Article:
You know, since LU5OM is about 2/3rds of the way to 3Y, and because Manuel runs an Inverted L with only 500 watts, I am starting to think that Bouvet could very well be workable on Top Band.
Lets use VOACAP Online to analyze Bouvet in October 2017 and January 2018 – just to line up with post Autumnal Equinox and post Winter Solstice:
Roughly 0430 utc, and the West Coast evening should be very possible. Because they will be running 1500 watts and its almost entirely a water path, I am now much more convinced that the Low Bands will be super important for Bouvet in October, but lets looks at when 3Y0Z will be there:
VOACAP Online covers the year grey line wise – so I am using December 31 here. What I have learned from this is that from October through when 3Y0Z are on the air, the West Coast should be able to work Bouvet on all low bands, but particularly 160M.
Competition will be the only real deciding factor, and as long as the team asks for West Coast Only, we might do well. Now I am especially happy that I have the Mod Bob with URAT and the SPE Expert 1.3K FA.
I’m as set as I can be – and have done all the right things to get ready for Bouvet.
While I’m waiting I will be mostly “Making”. No watching the grass grow or experiencing the “DX Doldrums” here!
And thanks again, Jari, OH6BG – these new VOACAP Online features now match the analysis that you can find in the ON4UN Lowband DX-ing Book – a must for any serious DXer.
As soon as we start hearing the ZS stations on the 40M LP morning path I will do a similar analysis using the new and improved VOACAP Online – it will be a lot of fun, and Jari has taken the work out of quickly understanding why stations are Q5 or ESP on the low bands. That is quite a feat!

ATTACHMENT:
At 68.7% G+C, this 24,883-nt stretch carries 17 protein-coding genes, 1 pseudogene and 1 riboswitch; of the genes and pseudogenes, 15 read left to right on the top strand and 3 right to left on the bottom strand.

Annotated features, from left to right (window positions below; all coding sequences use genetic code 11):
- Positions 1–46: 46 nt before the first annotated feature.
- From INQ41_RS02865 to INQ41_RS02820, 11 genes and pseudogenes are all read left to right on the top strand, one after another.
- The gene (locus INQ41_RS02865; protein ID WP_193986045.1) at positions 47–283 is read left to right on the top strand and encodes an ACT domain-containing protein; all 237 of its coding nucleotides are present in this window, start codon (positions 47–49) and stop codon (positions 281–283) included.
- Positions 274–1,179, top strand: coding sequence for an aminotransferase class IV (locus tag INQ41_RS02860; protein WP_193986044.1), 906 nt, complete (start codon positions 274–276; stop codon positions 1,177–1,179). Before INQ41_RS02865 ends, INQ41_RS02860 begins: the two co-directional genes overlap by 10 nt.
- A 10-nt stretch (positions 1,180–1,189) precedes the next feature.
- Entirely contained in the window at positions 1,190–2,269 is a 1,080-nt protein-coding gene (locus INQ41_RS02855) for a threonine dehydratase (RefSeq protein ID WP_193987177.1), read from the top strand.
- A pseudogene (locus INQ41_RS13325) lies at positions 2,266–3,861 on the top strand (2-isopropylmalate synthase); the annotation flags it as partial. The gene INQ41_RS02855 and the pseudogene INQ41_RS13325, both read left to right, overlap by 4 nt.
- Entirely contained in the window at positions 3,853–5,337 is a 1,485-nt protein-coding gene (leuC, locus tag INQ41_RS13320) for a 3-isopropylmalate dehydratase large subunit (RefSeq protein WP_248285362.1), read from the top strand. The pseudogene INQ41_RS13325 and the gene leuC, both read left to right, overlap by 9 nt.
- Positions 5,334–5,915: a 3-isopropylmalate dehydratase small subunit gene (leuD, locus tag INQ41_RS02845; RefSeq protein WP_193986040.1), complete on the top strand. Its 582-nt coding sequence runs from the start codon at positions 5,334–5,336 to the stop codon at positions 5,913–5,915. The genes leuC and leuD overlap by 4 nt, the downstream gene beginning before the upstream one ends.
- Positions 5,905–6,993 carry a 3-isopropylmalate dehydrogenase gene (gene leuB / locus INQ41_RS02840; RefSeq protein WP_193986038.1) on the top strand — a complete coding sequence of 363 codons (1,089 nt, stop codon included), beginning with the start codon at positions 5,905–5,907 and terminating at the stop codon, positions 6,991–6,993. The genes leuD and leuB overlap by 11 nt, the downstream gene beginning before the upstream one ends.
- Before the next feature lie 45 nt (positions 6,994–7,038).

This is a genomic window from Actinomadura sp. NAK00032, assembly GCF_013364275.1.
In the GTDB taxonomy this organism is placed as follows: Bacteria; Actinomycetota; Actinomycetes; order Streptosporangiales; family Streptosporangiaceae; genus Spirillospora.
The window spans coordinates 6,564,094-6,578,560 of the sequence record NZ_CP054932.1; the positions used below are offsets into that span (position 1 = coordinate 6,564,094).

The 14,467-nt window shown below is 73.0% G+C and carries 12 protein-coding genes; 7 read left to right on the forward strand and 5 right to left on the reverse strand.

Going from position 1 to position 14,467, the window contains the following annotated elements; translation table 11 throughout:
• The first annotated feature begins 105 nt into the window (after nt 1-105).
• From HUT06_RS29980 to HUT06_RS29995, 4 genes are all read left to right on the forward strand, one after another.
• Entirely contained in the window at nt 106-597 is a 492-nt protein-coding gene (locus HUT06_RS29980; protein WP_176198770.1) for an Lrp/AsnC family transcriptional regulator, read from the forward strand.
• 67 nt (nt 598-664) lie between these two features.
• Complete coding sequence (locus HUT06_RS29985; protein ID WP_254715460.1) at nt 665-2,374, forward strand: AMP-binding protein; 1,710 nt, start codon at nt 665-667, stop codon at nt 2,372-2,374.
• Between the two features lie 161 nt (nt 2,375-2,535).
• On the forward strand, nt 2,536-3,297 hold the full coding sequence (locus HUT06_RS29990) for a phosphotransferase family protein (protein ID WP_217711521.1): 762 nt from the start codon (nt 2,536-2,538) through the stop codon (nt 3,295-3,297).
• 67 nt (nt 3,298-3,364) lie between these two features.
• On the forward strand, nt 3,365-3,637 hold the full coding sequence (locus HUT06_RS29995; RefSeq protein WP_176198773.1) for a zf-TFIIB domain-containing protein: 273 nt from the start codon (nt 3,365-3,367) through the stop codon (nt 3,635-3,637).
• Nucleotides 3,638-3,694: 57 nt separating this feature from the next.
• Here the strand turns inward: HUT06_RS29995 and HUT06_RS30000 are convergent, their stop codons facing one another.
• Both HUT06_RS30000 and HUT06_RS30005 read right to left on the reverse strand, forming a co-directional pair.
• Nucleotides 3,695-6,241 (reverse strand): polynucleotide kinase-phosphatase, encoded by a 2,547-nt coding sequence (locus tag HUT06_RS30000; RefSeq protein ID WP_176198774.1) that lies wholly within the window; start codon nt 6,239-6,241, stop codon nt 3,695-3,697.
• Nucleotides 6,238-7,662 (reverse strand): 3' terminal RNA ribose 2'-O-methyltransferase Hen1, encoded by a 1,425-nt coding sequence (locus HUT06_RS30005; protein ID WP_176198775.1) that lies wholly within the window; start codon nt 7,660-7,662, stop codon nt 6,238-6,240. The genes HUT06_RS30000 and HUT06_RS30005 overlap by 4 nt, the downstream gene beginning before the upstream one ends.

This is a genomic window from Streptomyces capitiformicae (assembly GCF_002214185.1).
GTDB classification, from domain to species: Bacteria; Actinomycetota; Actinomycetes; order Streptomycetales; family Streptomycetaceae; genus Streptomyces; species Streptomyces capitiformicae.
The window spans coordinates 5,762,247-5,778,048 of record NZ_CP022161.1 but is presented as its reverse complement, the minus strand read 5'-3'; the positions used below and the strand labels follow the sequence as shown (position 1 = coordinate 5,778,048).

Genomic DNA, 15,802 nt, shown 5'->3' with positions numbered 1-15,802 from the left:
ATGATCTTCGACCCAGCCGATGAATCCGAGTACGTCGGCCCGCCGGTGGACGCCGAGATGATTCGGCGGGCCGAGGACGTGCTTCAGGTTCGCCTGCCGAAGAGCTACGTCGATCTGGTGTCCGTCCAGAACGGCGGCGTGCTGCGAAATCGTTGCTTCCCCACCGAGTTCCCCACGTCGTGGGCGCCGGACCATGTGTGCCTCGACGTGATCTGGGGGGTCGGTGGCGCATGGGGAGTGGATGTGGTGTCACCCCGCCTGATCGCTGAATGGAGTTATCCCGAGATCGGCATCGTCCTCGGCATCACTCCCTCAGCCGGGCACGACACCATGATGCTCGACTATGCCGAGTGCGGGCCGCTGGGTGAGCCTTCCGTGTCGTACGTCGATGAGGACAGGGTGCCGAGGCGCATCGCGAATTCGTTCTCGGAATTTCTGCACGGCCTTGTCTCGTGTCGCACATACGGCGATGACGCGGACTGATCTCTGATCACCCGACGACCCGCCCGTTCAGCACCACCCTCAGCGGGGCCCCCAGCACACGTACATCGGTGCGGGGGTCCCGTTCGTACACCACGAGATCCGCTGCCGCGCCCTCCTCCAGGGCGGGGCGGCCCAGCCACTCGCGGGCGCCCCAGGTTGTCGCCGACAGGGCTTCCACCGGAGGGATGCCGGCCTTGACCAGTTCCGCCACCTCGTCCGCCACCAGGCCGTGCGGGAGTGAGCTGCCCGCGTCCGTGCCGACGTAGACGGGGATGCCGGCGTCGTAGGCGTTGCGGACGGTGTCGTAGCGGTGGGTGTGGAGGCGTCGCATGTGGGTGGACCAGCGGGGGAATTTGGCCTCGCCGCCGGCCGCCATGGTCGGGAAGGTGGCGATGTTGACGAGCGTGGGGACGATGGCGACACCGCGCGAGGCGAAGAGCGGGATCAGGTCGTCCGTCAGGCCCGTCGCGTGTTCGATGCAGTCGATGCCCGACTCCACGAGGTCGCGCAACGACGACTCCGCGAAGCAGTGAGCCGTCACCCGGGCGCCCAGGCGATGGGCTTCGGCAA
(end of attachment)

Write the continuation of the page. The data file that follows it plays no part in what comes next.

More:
Posted on July 14, 2017
Here are some key design notes and learnings:
- I had to use a Raspberry Pi due to the fact that the KPOD driver software is written in C and compiled on Linux.
- The KPOD is a proprietary device using the HIDRAW protocol, so its not exactly the same as a keyboard or mouse
- The WiringPi library turns the interfacing part between software and pin outs on the RaspberryPi into basically a “virtual Arduino”. This makes it amazingly simple to use the Raspi GPIO interface / pins
- I do not need the Enable positive or negative lines from the TB6600 drivers
- The TB6600 drivers are probably overkill, but they represent good engineering and stay cool no matter what
- The delay in the program and the DIP switches on the drivers are what set the steppers in the right “zone” as far as response from the KPOD. The DIP switches are – (1 – 6): U,D,D,D,U,U